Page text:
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United States v. Reid

United States District Court, E.D. Kentucky, Southern Division, London

May 15, 2019

UNITED STATES OF AMERICA, Plaintiff,
v.
DONNA REID, Defendant.

          MEMORANDUM OPINION AND ORDER

          Danny C. Reeves, United States District Court Judge.

         Defendant Donna Reid was convicted of money laundering, conspiring to launder money, and harboring a fugitive, in 2008. She was sentenced to 188 months' imprisonment to be followed by two years of supervised release. [Record No. 150] Reid challenged her conviction through direct appeal and collateral attack, but was unsuccessful. [Record Nos. 178, 230] She subsequently filed motions for the appointment of counsel and for a sentence reduction pursuant to retroactive amendments to the United States Sentencing Guidelines. However, the amendments did not affect Reid's guidelines calculation, and her motions were denied. [Record Nos. 256, 261]

         The Court most recently received correspondence from Reid requesting appointment of counsel to assist her in seeking relief under the First Step Act of 2018, Pub. L. No. 115-391, 132 Stat. 5194 (Dec. 21, 2018). [Record No. 268] While Reid has not identified the precise relief sought under the First Step Act, it does not appear that she is entitled to any judicial relief under the Act.

         The First Step Act includes sentencing reform provisions, none of which applies to Reid. Section 401 of the Act restricts enhanced sentencing for prior drug felonies by changing the way predicate convictions are defined. However, the Section 401 amendments do not apply retroactively to defendants who have already been sentenced. Likewise, Section 402 (which broadens the safety valve under 18 U.S.C. § 3553(f)) and Section 403 (which clarifies the "stacking provision" of 18 U.S.C. § 924(c)(1)(C)), do not apply retroactively. Section 404 of the Act permits courts to apply sections 2 and 3 of the Fair Sentencing Act of 2010 retroactively. However, these provisions apply only to crack cocaine and simple possession offenses, neither of which was involved in Reid's conviction.

         Section 102 of the First Step Act amended 18 U.S.C. § 3624(b)(1) to allow federal prisoners to earn 54 days of good time credit for each year the sentence is imposed. Pub. L. No. 115-391, § 102(b)(1). However, this provision does not take effect until the Attorney General's completion of the risk and needs assessment described in Section 101, in or around July 2019. See Sheppard v. Quintana, No. 5: 19-084-DCR, 2019 WL 1103391, at *2 (E.D. Ky. March 8, 2019). Accordingly, any request for relief under this provision would be premature.

         The First Step Act also expands the criteria for compassionate release and allows prisoners to appeal the Bureau of Prisons' denial of compassionate release. Pub. L. No. 115-391, § 603(b); 18 U.S.C. § 3582(c)(1)(A). It is unclear whether the defendant meets the criteria to be considered for compassionate release, but there is no indication that she has requested such relief from the BOP. Prisoners must exhaust administrative remedies before seeking judicial relief under Section 603(b), so the Court would be unable to entertain such a request at this time.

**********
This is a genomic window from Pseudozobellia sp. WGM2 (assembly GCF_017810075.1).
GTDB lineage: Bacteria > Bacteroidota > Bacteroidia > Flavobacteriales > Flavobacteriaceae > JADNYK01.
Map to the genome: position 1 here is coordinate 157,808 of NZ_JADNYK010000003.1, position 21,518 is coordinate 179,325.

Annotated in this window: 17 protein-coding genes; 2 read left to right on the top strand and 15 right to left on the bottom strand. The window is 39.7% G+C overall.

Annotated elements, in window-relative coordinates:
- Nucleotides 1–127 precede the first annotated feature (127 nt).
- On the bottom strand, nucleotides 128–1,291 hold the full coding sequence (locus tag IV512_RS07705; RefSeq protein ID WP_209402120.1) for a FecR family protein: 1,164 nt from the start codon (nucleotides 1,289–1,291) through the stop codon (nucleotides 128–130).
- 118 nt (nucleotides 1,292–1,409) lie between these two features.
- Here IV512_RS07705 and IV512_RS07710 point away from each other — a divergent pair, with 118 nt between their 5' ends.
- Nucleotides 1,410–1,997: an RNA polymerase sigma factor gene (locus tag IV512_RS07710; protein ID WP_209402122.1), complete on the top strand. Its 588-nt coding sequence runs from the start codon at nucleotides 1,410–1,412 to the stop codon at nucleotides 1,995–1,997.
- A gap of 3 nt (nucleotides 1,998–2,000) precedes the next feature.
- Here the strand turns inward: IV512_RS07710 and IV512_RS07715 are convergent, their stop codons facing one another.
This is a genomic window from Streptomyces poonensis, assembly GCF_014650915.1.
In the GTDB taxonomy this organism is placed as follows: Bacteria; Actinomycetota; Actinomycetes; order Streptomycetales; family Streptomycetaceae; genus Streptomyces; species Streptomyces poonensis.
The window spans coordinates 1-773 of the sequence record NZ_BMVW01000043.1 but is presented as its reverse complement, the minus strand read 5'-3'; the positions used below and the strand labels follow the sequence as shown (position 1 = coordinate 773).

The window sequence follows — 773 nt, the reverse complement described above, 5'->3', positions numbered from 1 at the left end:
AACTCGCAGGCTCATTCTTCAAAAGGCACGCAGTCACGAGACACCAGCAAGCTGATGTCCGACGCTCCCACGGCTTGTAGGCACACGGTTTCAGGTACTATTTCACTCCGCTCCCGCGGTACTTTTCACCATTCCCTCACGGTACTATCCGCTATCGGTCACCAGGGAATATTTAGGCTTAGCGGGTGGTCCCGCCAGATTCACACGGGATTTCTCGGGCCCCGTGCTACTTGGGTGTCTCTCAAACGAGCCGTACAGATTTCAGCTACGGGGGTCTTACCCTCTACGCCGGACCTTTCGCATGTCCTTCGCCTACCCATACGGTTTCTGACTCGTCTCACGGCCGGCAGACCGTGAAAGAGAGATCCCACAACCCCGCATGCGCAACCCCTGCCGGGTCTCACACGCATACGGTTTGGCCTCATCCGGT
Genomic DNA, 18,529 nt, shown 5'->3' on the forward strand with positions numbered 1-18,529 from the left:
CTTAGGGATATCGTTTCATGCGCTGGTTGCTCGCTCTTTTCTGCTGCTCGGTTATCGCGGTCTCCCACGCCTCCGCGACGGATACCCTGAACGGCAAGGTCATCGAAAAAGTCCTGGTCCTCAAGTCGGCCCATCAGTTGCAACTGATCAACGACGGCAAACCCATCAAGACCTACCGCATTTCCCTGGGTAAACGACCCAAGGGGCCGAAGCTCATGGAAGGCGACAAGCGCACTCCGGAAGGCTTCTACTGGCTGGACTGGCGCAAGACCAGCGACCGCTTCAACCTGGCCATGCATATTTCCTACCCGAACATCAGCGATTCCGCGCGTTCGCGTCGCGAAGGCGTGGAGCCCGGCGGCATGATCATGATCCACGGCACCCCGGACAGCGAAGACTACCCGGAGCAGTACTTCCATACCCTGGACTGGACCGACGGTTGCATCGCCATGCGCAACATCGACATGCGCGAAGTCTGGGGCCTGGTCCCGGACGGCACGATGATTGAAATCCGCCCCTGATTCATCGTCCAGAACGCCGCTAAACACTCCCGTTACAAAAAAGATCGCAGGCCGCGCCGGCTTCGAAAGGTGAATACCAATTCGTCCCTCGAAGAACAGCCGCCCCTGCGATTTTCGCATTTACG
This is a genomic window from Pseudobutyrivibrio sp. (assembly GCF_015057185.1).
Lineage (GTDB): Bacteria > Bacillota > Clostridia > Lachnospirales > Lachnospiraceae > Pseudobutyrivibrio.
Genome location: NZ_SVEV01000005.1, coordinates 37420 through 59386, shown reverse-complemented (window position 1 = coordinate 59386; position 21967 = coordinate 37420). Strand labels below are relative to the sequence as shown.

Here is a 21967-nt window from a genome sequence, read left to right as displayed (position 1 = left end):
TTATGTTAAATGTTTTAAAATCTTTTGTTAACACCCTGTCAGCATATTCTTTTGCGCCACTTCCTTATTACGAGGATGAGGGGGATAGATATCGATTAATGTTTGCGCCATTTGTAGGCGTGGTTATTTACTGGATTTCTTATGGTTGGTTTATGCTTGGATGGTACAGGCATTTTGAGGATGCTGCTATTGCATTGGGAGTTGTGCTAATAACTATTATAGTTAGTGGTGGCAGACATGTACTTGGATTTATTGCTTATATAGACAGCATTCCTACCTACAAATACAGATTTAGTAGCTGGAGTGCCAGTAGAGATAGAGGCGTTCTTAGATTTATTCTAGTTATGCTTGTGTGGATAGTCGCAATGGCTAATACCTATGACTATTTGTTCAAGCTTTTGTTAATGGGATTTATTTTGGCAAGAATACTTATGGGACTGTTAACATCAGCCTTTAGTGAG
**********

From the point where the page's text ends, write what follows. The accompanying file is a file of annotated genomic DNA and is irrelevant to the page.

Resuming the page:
Finally, the defendant is not entitled to the appointment of counsel. Section 3582(c) provides a vehicle through which appropriately sentenced prisoners can urge the court to exercise leniency. See United States v. Webb, 565 F.3d 789, 794-95 (11th Cir. 2009); United States v. Eversole, No. 6: 13-07-DCR, 2015 WL 7737495, at *3 (E.D. Ky. Nov. 30, 2015). And 28 U.S.C. § 2241 is properly used for petitions which challenge "the manner in which a sentence is executed," such as challenges to the BOP's calculation of good time credits. Capaldi v. Pontesso, 135 F.3d 1122, 1123 (6th Cir. 1998); Sullivan v. United States, 90 Fed.Appx. 862, 863 (6th Cir. 2004).

         There is no constitutional right to counsel in either type of proceeding. See Cobas v. Burgess, 306 F.3d 441, 444 (6th Cir. 2002); United States v. Bruner, No. 5: 14-cr-05-KKC, 2017 WL 1060434, at *2 (E.D. Ky. March 21, 2017). Instead, the Court has discretion to determine whether appointment of counsel is warranted. Mira v. Marshall, 806 F.2d 636, 638 (6th Cir. 1986). This determination depends on various factors including the complexity of the case and the petitioner's ability to present the issues involved. See Lavado v. Keohane, 992 F.2d 601, 605-06 (6th Cir. 1993). Here, the potential issues are straightforward and the record is sufficient to consider any request for relief under the First Step Act. Accordingly, appointment of counsel is unnecessary and would be a waste of resources.

         Based on the foregoing, it is hereby

         ORDERED that the defendant's request for the appointment of counsel [Record No. 268] is DENIED. The Clerk of the Court is directed to send a copy of this Memorandum ...


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